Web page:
Chantix, also known as Varenicline (var en’ i kleen), is a prescription grade smoking cessation tablet that is intended to be taken orally once or twice a day with a full glass of water and food. Chantix is typically prescribed for a 12-week period, at the end of which, it is anticipated that many people will cease smoking. It has been on the market for about 5 years and became the best-selling drug of its type, both in the United States and overseas, until recent negative publicity began to detract from its success.
Formerly, the side effects associated with Chantix, as listed by the National Center for Biotechnology Information (a division of the National Library of Medicine at the National Institutes of Health) were nausea, constipation, gas, vomiting, heartburn, bad taste in the mouth, increased or decreased appetite, trouble falling asleep or staying asleep, unusual dreams or nightmares, drowsiness, and headache. The more serious side effects included swelling of the face, tongue, lips, gums, throat, arms, or legs, difficulty swallowing or breathing, rash, swollen, red, peeling or blistering skin, and blisters in the mouth. Other sources reported risks such as loss of consciousness, visual disturbances, suicides, violence, depression, and worsening of diabetes.
Recently, a randomized, double-blind, placebo-controlled clinical trial that included 700 smokers with cardiovascular disease who were treated with Chantix or a placebo indicated a link between Chantix and adverse cardiovascular events. The cardiovascular events included angina pectoris, nonfatal myocardial infarction, need for coronary revascularization, and new diagnosis of peripheral vascular disease or admission for a procedure for the treatment of peripheral vascular disease. These warning are now being added to the Warnings and Precautions section and the patient Medication Guide.
An even newer study, published in a Canadian medical journal, showed a link between Chantix and an increased risk of heart attack, stroke, and other serious cardiovascular events for smokers without a history of heart disease compared to smokers who did not use the drug. This new study analyzed 14 randomized clinical trials which involved 8,200 patients and completely excluded those with cardiovascular disease. The study revealed an absolute difference of 0.24 percent and a relative different of 72% in serious cardiovascular outcomes between people who took Chantix compared with people who were taking a placebo. When assessing the studies of smokers with and without pre-existing disease, Chantix was associated with 1 extra cardiac event for every 28 smokers treated. One more person quit for every 10 who took Chantix.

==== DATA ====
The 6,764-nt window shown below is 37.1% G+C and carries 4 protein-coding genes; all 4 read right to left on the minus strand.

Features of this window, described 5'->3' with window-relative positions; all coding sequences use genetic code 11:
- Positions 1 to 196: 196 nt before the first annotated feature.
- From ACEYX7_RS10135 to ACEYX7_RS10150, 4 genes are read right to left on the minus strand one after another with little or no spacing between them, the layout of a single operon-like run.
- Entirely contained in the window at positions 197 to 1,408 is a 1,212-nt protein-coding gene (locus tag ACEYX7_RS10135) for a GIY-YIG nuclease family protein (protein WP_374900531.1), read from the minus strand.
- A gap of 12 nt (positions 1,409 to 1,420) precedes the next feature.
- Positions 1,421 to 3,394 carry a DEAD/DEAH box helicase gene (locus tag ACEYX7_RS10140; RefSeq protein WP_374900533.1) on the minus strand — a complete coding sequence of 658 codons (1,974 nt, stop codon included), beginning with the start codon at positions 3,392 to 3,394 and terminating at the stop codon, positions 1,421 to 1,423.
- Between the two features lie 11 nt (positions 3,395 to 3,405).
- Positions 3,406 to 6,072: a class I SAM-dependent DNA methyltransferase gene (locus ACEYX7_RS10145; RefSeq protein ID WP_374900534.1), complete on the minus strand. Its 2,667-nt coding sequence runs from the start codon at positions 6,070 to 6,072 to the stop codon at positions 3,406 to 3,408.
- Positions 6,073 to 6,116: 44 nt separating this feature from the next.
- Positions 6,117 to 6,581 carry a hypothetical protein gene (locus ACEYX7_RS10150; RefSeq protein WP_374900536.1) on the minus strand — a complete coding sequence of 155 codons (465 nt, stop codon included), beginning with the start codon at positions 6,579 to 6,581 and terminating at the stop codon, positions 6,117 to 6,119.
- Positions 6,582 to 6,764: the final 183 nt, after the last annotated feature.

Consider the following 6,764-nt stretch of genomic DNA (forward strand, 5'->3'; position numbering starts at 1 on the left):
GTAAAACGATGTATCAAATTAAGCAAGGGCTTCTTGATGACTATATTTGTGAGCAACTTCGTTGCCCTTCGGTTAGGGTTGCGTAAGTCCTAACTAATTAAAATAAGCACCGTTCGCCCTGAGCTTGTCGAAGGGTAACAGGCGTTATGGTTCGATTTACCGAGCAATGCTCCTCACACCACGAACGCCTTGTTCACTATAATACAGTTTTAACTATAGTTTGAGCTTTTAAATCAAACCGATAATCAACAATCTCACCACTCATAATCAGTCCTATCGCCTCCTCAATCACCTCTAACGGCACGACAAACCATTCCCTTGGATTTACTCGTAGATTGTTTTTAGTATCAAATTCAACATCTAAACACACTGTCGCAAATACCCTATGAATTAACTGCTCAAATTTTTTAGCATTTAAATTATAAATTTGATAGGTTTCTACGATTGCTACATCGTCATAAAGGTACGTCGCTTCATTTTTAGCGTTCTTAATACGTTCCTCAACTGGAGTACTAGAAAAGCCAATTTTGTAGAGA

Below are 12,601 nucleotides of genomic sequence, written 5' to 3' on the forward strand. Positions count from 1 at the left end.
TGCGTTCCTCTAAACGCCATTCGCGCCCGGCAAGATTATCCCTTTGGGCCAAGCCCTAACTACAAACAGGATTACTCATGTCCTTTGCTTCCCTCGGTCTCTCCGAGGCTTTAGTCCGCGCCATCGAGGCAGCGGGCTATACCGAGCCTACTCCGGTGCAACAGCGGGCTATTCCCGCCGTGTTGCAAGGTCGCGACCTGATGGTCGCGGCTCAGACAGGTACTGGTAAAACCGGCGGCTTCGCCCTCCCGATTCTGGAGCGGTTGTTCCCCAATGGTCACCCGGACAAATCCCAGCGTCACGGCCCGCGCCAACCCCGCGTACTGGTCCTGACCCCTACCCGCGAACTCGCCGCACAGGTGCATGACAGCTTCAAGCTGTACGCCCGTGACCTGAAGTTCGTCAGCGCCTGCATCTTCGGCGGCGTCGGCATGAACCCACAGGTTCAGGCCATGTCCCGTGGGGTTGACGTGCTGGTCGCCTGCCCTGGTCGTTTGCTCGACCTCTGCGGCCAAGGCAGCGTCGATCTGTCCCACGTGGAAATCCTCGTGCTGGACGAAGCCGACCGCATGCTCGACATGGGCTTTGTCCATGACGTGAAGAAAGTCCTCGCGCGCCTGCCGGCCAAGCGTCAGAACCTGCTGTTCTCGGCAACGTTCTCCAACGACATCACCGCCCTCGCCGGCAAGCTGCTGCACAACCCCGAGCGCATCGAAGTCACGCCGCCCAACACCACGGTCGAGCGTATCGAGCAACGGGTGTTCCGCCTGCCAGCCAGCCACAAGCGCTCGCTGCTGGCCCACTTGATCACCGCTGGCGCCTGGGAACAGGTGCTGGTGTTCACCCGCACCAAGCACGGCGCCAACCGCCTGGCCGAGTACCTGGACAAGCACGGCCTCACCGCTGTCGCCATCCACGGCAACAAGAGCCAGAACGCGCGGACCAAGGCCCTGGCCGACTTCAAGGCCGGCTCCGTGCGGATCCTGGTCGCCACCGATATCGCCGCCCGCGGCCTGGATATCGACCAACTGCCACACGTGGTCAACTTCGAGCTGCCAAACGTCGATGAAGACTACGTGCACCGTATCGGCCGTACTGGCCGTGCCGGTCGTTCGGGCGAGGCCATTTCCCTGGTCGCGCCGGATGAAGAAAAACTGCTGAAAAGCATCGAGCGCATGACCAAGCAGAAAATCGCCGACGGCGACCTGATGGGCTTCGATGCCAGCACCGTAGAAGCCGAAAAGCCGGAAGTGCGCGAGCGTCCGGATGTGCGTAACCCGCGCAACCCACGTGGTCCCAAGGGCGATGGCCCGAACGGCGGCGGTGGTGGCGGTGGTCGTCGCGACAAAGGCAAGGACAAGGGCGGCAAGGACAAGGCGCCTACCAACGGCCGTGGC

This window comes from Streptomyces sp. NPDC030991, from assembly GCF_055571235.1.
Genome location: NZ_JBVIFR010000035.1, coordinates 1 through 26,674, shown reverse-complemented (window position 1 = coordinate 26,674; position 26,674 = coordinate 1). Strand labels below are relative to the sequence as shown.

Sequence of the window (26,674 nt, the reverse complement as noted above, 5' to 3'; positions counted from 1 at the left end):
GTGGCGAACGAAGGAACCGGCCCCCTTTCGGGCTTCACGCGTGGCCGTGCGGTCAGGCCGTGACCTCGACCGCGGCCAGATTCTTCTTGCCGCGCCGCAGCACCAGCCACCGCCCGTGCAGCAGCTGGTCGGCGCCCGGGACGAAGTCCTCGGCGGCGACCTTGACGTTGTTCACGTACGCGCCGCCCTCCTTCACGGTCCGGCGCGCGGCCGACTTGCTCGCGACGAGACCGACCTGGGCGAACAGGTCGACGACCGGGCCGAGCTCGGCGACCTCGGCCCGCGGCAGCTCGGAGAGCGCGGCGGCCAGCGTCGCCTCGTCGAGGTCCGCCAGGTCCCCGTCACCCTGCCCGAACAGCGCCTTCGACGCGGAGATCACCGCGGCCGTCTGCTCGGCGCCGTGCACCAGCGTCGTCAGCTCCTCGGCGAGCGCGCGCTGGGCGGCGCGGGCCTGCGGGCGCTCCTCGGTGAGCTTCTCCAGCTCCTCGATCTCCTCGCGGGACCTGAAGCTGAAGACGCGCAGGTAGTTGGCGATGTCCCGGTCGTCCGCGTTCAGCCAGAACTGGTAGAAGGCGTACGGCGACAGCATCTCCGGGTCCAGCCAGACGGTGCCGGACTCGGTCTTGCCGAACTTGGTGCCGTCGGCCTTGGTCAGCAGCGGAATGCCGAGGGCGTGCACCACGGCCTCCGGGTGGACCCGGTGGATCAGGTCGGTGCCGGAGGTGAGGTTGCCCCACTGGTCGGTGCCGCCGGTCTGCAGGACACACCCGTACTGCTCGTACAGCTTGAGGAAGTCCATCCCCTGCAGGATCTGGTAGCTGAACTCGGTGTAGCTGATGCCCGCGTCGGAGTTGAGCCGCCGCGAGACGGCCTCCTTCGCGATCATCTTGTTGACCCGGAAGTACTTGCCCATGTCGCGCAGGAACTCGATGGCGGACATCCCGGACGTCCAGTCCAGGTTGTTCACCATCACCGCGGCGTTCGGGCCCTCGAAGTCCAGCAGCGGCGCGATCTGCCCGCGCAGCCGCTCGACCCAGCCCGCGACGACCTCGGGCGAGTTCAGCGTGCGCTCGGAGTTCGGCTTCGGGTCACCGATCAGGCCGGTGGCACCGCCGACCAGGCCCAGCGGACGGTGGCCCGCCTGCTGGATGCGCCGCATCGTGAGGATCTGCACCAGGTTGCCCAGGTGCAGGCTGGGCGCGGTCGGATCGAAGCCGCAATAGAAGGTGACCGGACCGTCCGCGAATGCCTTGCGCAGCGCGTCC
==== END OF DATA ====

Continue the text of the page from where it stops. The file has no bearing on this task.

Chantix’s manufacturer, Pfizer, and the FDA reported plans to conduct a joint analysis of clinical trials on cardiovascular events, but it was not slated to be performed until next year.
How do these drugs become approved? The company that desires to market a drug must test it and submit evidence that it is safe and effective to the FDA. The FDA has five major centers, which are responsible for ensuring the safety of over the counter and prescription drugs, medical and radiological devices, food, cosmetics, biologics, and veterinary drugs. Although the FDA’s Center for Drug Evaluation and Research (CDER) does not test drugs, the FDA Office of Testing and Research does conduct related limited research (developing new scientific methods and regulatory testing, providing scientific support, providing scientific training, and so on). The CDER’s physicians, statisticians, chemists, pharmacologists, and other scientists review the drug sponsor’s new drug application (NDA), which contains its research data and proposed labeling. In order to protect and promote public health, the FDA may order additional clinical trials (Phase IV trials), clinical holds, and risk management plans.
By Kathleen Beatty